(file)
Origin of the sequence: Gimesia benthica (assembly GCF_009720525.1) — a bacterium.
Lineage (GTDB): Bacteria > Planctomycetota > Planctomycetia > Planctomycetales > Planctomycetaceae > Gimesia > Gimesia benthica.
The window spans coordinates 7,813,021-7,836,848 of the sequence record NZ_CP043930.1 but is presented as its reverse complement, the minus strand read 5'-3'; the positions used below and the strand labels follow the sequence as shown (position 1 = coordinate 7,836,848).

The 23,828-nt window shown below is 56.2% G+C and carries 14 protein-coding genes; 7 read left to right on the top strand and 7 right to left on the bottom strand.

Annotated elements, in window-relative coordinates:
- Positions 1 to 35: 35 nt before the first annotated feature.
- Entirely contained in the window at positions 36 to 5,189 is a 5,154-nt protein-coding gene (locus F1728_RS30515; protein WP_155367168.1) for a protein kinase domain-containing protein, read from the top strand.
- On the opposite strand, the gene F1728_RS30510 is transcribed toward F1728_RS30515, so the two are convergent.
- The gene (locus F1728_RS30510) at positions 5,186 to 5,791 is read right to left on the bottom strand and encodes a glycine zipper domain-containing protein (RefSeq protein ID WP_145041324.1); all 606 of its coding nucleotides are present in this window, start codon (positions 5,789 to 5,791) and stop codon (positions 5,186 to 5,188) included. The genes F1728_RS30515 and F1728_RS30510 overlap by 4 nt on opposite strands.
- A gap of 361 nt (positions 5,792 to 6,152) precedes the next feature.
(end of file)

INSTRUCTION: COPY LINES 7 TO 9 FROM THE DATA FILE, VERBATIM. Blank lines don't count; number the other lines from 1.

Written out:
- Entirely contained in the window at positions 36 to 5,189 is a 5,154-nt protein-coding gene (locus F1728_RS30515; protein WP_155367168.1) for a protein kinase domain-containing protein, read from the top strand.
- On the opposite strand, the gene F1728_RS30510 is transcribed toward F1728_RS30515, so the two are convergent.
- The gene (locus F1728_RS30510) at positions 5,186 to 5,791 is read right to left on the bottom strand and encodes a glycine zipper domain-containing protein (RefSeq protein ID WP_145041324.1); all 606 of its coding nucleotides are present in this window, start codon (positions 5,789 to 5,791) and stop codon (positions 5,186 to 5,188) included. The genes F1728_RS30515 and F1728_RS30510 overlap by 4 nt on opposite strands.